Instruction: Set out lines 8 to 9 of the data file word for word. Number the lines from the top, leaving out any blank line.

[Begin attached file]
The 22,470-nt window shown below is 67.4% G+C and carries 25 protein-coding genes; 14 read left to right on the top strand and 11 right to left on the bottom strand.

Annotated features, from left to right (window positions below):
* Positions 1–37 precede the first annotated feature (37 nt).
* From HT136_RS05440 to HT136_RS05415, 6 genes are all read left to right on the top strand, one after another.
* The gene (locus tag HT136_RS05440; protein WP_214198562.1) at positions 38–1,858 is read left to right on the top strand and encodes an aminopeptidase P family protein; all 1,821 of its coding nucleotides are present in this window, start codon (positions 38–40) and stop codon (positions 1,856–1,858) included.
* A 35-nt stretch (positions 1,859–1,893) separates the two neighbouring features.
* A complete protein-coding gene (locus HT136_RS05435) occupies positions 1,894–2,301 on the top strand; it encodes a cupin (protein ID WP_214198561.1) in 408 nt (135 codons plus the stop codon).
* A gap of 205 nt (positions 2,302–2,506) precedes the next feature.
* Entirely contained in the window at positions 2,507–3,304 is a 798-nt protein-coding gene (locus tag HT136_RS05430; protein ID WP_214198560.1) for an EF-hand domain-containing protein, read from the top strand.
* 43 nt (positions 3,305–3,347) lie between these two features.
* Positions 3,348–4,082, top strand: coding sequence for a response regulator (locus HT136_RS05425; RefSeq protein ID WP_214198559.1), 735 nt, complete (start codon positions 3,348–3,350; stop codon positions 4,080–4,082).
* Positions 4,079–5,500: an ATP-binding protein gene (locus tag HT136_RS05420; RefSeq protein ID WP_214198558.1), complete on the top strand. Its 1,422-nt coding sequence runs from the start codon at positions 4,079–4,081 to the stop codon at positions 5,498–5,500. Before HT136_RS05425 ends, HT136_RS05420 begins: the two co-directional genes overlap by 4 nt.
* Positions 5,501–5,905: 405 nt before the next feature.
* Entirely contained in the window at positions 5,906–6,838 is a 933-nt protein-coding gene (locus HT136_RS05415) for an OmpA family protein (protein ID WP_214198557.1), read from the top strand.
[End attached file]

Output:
* A gap of 205 nt (positions 2,302–2,506) precedes the next feature.
* Entirely contained in the window at positions 2,507–3,304 is a 798-nt protein-coding gene (locus tag HT136_RS05430; protein ID WP_214198560.1) for an EF-hand domain-containing protein, read from the top strand.